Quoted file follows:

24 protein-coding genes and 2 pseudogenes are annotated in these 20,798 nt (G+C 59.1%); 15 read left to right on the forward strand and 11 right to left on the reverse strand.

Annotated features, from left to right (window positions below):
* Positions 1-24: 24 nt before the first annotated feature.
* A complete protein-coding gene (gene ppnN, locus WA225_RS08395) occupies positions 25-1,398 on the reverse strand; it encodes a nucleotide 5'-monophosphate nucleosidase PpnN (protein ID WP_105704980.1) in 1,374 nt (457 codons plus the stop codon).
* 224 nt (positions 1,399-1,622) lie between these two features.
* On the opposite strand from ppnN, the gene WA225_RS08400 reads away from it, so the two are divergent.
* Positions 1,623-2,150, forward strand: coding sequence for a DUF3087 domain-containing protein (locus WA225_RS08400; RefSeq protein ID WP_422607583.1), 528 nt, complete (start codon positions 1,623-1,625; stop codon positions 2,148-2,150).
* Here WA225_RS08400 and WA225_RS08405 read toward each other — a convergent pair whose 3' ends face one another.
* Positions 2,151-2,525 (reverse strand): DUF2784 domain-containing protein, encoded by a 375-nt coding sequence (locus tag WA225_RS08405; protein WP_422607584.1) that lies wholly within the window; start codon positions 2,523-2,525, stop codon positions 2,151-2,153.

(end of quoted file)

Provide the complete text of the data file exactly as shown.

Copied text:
24 protein-coding genes and 2 pseudogenes are annotated in these 20,798 nt (G+C 59.1%); 15 read left to right on the forward strand and 11 right to left on the reverse strand.

Annotated features, from left to right (window positions below):
* Positions 1-24: 24 nt before the first annotated feature.
* A complete protein-coding gene (gene ppnN, locus WA225_RS08395) occupies positions 25-1,398 on the reverse strand; it encodes a nucleotide 5'-monophosphate nucleosidase PpnN (protein ID WP_105704980.1) in 1,374 nt (457 codons plus the stop codon).
* 224 nt (positions 1,399-1,622) lie between these two features.
* On the opposite strand from ppnN, the gene WA225_RS08400 reads away from it, so the two are divergent.
* Positions 1,623-2,150, forward strand: coding sequence for a DUF3087 domain-containing protein (locus WA225_RS08400; RefSeq protein ID WP_422607583.1), 528 nt, complete (start codon positions 1,623-1,625; stop codon positions 2,148-2,150).
* Here WA225_RS08400 and WA225_RS08405 read toward each other — a convergent pair whose 3' ends face one another.
* Positions 2,151-2,525 (reverse strand): DUF2784 domain-containing protein, encoded by a 375-nt coding sequence (locus tag WA225_RS08405; protein WP_422607584.1) that lies wholly within the window; start codon positions 2,523-2,525, stop codon positions 2,151-2,153.